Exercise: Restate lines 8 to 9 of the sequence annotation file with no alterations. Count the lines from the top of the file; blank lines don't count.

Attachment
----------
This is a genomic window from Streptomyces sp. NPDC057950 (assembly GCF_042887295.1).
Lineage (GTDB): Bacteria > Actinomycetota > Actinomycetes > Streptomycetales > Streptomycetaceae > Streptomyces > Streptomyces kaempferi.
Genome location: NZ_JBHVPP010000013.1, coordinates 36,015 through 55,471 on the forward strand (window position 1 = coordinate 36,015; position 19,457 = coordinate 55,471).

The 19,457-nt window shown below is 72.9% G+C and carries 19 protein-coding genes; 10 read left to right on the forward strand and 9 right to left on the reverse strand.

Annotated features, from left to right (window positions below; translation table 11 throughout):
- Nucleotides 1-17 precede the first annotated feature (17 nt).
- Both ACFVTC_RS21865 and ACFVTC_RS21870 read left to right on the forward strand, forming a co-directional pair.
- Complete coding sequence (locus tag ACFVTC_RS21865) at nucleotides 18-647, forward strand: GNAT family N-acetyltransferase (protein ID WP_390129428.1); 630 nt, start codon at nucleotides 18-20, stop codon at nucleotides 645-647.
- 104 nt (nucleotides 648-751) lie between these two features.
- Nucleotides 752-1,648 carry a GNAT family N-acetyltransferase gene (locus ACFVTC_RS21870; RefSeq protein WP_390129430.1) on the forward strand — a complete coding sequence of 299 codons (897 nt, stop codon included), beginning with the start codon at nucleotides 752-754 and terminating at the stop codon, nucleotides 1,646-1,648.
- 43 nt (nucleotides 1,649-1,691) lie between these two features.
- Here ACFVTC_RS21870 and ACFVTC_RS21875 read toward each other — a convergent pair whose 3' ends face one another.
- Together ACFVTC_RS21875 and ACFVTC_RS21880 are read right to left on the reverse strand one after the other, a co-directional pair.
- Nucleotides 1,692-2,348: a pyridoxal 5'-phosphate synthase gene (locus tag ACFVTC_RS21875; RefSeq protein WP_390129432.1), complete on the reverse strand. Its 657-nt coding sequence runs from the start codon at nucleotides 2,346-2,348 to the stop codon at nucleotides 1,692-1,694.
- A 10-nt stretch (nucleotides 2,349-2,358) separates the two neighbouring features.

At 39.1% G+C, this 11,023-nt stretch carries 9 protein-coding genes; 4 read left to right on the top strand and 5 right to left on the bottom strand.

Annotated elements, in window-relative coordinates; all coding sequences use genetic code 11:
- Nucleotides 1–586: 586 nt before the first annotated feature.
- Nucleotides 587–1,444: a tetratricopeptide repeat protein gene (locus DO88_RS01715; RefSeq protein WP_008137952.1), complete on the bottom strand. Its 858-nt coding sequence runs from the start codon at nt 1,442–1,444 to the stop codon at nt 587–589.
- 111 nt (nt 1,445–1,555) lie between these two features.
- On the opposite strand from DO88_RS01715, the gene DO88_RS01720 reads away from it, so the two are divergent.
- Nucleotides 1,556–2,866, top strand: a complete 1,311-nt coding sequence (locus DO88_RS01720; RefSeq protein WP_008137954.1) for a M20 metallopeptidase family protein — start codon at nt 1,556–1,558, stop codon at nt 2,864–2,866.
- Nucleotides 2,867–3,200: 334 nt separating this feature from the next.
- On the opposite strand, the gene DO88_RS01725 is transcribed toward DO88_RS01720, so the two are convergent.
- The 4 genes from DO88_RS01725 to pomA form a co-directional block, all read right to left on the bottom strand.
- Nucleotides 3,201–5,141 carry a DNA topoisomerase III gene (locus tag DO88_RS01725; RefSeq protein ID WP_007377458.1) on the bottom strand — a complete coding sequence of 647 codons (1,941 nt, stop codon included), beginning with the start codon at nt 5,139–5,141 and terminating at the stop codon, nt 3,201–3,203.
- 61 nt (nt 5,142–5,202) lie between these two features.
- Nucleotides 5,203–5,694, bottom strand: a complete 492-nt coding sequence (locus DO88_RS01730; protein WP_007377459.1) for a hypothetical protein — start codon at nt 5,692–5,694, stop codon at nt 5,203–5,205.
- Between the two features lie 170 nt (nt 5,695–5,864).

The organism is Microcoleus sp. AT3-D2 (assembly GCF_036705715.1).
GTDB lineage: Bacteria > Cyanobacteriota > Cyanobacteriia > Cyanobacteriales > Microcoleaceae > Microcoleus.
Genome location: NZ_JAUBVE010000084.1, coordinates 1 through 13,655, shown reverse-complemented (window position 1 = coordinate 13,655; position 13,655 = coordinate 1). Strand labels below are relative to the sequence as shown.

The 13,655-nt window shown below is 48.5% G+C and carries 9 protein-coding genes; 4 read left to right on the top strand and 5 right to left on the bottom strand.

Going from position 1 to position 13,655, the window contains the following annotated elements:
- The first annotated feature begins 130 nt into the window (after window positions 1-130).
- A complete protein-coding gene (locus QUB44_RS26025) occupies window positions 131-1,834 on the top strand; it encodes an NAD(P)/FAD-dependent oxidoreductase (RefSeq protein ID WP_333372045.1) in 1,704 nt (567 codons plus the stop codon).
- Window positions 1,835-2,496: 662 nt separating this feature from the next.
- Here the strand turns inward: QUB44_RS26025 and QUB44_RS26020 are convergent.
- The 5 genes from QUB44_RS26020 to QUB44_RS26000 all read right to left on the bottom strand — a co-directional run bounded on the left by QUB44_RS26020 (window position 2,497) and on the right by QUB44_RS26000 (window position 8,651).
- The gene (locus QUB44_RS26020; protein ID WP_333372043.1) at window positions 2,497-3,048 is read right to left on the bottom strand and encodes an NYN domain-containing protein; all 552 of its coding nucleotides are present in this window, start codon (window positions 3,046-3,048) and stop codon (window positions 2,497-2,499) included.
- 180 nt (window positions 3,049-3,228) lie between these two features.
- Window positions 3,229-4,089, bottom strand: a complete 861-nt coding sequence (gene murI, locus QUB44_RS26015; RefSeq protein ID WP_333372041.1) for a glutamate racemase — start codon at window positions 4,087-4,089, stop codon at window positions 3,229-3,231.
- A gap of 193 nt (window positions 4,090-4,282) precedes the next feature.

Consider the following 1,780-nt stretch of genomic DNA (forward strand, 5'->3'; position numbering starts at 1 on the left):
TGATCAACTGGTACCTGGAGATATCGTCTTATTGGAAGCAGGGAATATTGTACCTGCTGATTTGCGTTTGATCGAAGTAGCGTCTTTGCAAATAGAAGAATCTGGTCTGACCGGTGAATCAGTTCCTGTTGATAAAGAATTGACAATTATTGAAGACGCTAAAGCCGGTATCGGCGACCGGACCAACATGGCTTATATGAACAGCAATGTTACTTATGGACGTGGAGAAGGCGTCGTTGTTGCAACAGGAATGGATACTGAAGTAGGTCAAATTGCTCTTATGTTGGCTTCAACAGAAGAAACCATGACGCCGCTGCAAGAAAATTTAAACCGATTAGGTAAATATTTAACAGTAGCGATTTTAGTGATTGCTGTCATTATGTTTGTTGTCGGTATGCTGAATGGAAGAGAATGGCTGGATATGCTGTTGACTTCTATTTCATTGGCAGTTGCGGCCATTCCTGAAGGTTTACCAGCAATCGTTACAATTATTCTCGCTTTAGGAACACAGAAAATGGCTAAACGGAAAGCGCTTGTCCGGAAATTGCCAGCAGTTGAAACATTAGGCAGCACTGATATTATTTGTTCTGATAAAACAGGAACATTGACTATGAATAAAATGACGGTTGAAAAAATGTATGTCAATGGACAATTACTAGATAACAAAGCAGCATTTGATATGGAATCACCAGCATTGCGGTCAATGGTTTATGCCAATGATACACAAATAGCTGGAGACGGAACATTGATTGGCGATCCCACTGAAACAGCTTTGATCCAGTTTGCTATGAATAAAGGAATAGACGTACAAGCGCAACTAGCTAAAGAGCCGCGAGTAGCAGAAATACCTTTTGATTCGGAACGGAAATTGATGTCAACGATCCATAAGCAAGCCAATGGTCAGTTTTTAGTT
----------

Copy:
- Complete coding sequence (locus tag ACFVTC_RS21865) at nucleotides 18-647, forward strand: GNAT family N-acetyltransferase (protein ID WP_390129428.1); 630 nt, start codon at nucleotides 18-20, stop codon at nucleotides 645-647.
- 104 nt (nucleotides 648-751) lie between these two features.